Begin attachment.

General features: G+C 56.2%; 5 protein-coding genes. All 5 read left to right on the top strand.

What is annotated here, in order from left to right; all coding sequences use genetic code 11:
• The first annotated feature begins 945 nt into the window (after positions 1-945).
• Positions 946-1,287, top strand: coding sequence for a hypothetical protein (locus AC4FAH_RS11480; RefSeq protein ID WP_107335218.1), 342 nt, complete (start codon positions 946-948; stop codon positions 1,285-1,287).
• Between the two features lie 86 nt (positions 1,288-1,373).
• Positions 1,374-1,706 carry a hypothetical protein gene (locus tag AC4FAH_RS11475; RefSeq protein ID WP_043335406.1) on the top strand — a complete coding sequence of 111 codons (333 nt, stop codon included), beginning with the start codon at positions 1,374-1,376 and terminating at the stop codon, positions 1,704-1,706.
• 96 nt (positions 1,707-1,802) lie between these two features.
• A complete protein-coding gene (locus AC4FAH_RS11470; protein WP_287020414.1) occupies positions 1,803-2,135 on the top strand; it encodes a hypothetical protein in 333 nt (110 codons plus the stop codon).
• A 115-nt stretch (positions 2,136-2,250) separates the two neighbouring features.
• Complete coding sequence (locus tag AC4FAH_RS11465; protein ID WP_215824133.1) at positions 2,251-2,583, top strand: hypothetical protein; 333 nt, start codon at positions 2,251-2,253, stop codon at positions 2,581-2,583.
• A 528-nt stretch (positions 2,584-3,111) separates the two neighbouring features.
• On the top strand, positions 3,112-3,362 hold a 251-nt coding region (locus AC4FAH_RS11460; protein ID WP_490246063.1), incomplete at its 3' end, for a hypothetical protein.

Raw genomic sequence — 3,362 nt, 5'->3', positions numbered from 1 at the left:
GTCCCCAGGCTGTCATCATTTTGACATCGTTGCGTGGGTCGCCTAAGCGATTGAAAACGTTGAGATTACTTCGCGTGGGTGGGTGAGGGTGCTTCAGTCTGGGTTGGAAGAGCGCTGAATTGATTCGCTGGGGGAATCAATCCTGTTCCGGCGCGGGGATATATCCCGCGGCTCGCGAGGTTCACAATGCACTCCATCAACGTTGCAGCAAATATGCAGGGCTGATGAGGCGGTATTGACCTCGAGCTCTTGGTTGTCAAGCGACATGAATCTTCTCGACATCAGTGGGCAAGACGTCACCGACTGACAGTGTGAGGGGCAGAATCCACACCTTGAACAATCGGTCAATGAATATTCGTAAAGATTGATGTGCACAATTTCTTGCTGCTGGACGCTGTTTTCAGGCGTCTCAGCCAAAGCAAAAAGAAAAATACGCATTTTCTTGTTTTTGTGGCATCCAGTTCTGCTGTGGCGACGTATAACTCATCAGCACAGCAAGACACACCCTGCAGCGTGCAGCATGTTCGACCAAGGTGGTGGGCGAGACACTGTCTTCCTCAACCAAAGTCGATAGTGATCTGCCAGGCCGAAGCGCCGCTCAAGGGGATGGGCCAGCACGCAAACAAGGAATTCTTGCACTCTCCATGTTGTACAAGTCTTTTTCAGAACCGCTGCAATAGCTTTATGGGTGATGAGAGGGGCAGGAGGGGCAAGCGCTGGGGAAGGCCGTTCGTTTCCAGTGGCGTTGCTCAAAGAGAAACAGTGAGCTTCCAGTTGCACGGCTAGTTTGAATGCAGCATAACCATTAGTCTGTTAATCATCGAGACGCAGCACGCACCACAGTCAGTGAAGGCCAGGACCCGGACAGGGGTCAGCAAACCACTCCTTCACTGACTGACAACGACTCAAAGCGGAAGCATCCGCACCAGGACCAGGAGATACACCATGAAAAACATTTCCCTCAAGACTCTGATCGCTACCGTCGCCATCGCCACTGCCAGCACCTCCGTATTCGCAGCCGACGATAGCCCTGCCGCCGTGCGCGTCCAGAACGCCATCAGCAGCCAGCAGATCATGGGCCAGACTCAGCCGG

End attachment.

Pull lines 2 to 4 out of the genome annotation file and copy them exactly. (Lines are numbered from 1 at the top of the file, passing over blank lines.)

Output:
What is annotated here, in order from left to right; all coding sequences use genetic code 11:
• The first annotated feature begins 945 nt into the window (after positions 1-945).
• Positions 946-1,287, top strand: coding sequence for a hypothetical protein (locus AC4FAH_RS11480; RefSeq protein ID WP_107335218.1), 342 nt, complete (start codon positions 946-948; stop codon positions 1,285-1,287).